In the previous post, we started to understand the basic difference between radiation chemistry and photochemistry. We concluded that photochemistry is a branch of radiation chemistry that deals exclusively with radiation in the UV, visible, and IR regions only.
We will try to further understand this difference by going deeper into the atomic structure. We know that an atom is made up of electrons, protons, and neutrons. The protons and neutrons are at the center of the atom- in the nucleus and the electrons revolve around the nucleus in specific orbits.
Though, different electrons have different energy (we know, they occupy different energy levels /orbits), the energy of all these electrons of an atom is typically comparable to the energy of radiation in the UV, visible, or IR region. Thus, when radiation in this range(energy around 1 to 10 eV) is shone upon the atom, specific electrons absorb that energy, get excited, and form products. This is the basis of a photochemical process.
On the other hand, the protons and neutrons sit in the nucleus and are bound by very strong nuclear forces. The energy in the UV, visible, or IR region is far too little to disrupt the nuclear forces and thus, the nucleus remains unaffected in photochemical reactions. However, high-energy radiation (gamma or X-rays) have sufficient energy to overcome these nuclear forces, and thus, they bring about nuclear reactions. These rays have enough energy (e.g.– the energy of a -ray photon is around 1,000,000 ev !!) to ionize the molecules. Thus, they are also called ionizing radiations. These nuclear reactions are very different from the typical reactions we study in chemistry. (We will learn nuclear chemistry in detail later). Now that we have a fair understanding of the difference between nuclear and photochemical reactions, let us begin to study photochemistry basics.
THEORY OF PHOTOCHEMISTRY
In a photochemical reaction, a molecule absorbs a photon of light and gets energized to an excited state, which leads to the formation of products. Thus, this process consists of two processes-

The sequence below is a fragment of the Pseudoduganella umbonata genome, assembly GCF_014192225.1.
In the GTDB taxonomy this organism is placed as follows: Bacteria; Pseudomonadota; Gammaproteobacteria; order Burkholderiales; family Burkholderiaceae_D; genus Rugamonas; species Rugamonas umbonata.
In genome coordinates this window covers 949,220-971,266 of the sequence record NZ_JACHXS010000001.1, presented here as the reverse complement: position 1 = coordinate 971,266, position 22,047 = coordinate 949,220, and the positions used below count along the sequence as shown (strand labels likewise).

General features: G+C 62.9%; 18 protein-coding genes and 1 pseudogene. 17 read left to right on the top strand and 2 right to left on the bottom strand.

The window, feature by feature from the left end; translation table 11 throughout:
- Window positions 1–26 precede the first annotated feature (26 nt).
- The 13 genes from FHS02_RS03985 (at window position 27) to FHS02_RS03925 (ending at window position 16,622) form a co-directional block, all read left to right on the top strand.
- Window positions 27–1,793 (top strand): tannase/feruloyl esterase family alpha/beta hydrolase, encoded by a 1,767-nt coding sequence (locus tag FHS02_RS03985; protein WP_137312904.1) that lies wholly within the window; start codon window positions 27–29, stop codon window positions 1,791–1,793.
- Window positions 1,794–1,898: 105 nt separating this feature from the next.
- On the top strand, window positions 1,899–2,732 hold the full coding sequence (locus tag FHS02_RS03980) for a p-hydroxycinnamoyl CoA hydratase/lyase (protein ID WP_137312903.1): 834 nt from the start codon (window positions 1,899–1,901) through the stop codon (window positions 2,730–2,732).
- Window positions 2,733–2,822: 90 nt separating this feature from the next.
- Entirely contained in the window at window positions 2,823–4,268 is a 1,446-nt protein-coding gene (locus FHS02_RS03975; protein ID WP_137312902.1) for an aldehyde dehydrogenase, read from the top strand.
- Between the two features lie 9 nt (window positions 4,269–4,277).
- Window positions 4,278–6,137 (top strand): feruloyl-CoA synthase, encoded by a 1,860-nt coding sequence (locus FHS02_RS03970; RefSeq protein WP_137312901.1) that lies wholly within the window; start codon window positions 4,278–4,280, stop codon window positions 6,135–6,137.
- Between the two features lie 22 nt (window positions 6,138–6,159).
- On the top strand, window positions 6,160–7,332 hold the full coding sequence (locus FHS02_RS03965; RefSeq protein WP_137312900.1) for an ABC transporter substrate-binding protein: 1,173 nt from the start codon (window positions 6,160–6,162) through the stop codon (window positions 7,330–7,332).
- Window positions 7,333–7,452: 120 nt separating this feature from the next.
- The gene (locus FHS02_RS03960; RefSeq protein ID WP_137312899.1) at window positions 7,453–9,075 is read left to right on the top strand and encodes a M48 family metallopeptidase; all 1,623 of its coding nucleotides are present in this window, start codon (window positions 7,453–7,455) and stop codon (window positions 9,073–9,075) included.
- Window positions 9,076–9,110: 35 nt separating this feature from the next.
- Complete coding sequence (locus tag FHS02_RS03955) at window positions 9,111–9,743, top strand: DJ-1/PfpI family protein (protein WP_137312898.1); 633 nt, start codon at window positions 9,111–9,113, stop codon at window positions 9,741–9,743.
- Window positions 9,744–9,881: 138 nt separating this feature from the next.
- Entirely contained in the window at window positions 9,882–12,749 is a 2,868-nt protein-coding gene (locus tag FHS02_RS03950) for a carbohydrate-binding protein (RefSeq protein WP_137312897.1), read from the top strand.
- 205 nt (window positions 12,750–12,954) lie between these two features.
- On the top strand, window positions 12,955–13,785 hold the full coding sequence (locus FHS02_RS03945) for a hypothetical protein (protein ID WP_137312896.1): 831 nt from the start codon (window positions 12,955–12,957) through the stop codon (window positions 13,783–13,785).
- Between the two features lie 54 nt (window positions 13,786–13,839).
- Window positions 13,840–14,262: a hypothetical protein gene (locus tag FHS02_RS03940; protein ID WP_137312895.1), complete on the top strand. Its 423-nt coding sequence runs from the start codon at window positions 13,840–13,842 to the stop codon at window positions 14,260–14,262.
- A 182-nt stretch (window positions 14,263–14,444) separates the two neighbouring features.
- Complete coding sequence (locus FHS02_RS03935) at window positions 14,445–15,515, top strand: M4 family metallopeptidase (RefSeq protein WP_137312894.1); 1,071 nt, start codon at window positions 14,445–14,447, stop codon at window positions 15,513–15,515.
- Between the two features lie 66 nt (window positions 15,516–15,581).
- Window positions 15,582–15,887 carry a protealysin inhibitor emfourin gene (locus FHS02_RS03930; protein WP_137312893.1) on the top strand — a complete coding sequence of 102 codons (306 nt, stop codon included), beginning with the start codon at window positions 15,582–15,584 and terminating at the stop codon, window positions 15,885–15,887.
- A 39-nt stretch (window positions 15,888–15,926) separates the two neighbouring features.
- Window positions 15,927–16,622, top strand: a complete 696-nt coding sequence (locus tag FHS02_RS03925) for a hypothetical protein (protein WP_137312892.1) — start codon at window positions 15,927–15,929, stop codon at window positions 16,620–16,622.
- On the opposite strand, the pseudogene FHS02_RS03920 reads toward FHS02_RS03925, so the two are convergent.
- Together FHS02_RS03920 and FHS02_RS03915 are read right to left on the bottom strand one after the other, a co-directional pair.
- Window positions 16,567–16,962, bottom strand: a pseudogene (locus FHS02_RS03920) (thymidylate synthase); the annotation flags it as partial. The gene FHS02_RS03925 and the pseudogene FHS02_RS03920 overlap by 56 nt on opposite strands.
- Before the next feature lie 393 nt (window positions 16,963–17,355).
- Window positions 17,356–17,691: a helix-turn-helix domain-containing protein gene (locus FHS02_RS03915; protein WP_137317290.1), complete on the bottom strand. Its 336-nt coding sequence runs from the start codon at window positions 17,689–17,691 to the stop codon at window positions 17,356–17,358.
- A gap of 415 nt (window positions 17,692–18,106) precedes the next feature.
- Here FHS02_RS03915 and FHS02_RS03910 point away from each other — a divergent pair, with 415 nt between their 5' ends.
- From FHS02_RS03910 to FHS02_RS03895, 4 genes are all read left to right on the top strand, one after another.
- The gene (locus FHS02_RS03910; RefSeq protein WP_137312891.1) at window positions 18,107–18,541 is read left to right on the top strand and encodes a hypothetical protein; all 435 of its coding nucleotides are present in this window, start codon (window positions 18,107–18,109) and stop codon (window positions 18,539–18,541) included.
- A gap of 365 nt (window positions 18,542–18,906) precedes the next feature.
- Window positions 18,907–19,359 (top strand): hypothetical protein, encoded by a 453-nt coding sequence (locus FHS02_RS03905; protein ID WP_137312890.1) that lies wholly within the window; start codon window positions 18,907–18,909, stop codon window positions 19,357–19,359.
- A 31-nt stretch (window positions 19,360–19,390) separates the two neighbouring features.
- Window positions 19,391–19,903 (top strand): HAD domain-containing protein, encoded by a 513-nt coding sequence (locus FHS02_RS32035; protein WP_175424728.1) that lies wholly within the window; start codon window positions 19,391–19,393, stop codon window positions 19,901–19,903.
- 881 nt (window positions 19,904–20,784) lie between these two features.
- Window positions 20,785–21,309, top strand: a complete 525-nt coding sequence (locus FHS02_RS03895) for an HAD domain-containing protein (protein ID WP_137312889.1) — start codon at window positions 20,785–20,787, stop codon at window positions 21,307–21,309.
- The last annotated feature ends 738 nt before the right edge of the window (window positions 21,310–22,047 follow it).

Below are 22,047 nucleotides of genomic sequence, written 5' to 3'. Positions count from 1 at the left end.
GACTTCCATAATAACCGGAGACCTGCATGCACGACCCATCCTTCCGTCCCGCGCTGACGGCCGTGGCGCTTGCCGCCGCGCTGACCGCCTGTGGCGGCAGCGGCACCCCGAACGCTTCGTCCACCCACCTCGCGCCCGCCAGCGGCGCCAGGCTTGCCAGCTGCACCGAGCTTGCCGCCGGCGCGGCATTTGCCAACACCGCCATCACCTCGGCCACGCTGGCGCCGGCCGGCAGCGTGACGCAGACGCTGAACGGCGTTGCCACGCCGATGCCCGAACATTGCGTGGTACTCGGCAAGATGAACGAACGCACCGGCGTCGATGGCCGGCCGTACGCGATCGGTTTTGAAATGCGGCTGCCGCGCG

- Primary process – Light is absorbed to produce the excited molecule (light is absorbed only if the energies of the incident radiation and the electrons are same).The absorbed light has energy high enough to dissociate the reactant molecule to form free radicals.
- Secondary process – The free radicals undergo further reaction to form products.(To read more about primary and secondary process , click here)
Photochemical reactions are of two types –
- Direct light induced or non-sensitized reactions.
- Direct light induced or non-sensitized reactions – In these kinds of reactions, the reactant molecule actually absorbs quanta of radiation and undergoes various secondary processes to give the final product of the reaction. In photochemistry, this is referred to as Photolysis – which means the breaking of chemical bonds by light energy. The bonds undergo homolytic fission (uniform breaking of the bond) to form free radicals. In very rare cases, photolysis produces ions.
2. Photosensitized reactions – In these kinds of reactions, one of the molecules is a donor(D), which absorbs the incident radiation and becomes excited. It then transfers its excitation energy to another type of molecule called the acceptor(A) and returns to the ground state. This donor molecule thus just acts as a mediator – it absorbs light and transfers it to the acceptor molecule without itself undergoing any chemical change. This donor is called the ‘photosensitizer’ and the process is called photosensitization. We will study these kinds of reactions in upcoming posts.
We are going to learn about different types of reactions in photochemistry. However, we can generally expect the following types of chemical reactions –
1)Unimolecular reactions like dissociation, ionization, and isomerization.
Dissociation is a phenomenon where the bond between atoms is broken. This splitting of the bond generally produces smaller molecules or atoms.
Ionization refers to the separation of an electron from an atom or a molecule. This results in the formation of positively charged ions. As discussed earlier, these types of reactions are a very rare occurrence in the UV, visible, or IR region. Only ionizing radiations (of very short wavelength < 100nm) can bring about such a change in the molecule.
Isomerization is a phenomenon of the formation of isomers. An excited molecule may undergo a rearrangement of its bonds, forming a new molecule. The new molecule is called an isomer of the earlier one and has the same atoms but these atoms are connected differently. This process is called isomerization.
2) Bimolecular reactions where a reaction with a second molecule/atom yields the product. Photosensitization could be a bimolecular process.
3)Reactions that produce an emission of light or luminescence. When an excited species reduces its energy by emitting radiation, the process is termed luminescence. This emission can be immediate (Fluorescence) or delayed (Phosphorescence).
We are going to study all of this in greater detail as we proceed with the discussions n photochemistry in the upcoming posts. Till then,
Be a perpetual student of life and keep learning…